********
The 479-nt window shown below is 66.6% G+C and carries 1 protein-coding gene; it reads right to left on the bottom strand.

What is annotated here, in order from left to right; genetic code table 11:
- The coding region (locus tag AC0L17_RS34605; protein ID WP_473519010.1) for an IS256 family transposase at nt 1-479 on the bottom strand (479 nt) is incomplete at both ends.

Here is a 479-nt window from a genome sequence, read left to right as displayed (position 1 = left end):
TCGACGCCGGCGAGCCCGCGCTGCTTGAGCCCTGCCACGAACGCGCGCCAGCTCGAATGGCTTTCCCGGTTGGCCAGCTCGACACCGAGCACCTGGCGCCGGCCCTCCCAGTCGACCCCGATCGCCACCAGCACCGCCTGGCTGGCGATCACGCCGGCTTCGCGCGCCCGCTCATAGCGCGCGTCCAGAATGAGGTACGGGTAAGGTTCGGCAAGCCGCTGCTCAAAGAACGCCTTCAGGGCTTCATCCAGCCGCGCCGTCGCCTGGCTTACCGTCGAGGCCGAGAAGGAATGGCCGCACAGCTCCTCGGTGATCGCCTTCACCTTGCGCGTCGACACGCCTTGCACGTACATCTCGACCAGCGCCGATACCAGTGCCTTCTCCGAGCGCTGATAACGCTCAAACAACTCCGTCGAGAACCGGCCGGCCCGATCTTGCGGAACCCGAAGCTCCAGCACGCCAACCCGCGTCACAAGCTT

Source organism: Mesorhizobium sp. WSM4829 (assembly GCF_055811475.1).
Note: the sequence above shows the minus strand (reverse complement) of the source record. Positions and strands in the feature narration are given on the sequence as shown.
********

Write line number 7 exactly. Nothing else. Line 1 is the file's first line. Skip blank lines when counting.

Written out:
Note: the sequence above shows the minus strand (reverse complement) of the source record. Positions and strands in the feature narration are given on the sequence as shown.